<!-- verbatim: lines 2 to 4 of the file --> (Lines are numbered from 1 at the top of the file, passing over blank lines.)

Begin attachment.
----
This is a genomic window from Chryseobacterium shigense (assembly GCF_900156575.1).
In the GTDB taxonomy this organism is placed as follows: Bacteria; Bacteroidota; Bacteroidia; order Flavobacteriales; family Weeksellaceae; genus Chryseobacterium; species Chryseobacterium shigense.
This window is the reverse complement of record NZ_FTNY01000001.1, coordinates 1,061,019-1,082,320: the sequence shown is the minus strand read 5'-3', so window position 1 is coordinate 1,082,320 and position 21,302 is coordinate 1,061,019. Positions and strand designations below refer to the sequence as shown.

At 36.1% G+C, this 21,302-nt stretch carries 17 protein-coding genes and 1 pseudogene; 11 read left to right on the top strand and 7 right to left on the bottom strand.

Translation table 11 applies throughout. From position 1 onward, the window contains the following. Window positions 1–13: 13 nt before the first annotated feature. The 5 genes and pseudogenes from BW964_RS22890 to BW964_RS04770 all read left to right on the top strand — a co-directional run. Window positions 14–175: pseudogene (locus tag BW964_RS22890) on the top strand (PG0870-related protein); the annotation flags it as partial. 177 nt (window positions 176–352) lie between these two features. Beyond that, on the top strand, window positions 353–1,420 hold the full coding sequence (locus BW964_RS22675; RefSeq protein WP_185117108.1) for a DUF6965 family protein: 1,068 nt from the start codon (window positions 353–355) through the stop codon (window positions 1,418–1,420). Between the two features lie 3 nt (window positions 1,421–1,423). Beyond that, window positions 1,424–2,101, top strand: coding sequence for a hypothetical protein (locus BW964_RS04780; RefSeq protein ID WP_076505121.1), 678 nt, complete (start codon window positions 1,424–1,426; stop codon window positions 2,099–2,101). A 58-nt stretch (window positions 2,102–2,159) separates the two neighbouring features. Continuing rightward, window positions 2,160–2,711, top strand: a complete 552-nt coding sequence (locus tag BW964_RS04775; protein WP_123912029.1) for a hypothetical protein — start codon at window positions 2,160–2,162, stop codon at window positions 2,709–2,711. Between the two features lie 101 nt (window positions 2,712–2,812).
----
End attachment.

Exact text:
In the GTDB taxonomy this organism is placed as follows: Bacteria; Bacteroidota; Bacteroidia; order Flavobacteriales; family Weeksellaceae; genus Chryseobacterium; species Chryseobacterium shigense.
This window is the reverse complement of record NZ_FTNY01000001.1, coordinates 1,061,019-1,082,320: the sequence shown is the minus strand read 5'-3', so window position 1 is coordinate 1,082,320 and position 21,302 is coordinate 1,061,019. Positions and strand designations below refer to the sequence as shown.

At 36.1% G+C, this 21,302-nt stretch carries 17 protein-coding genes and 1 pseudogene; 11 read left to right on the top strand and 7 right to left on the bottom strand.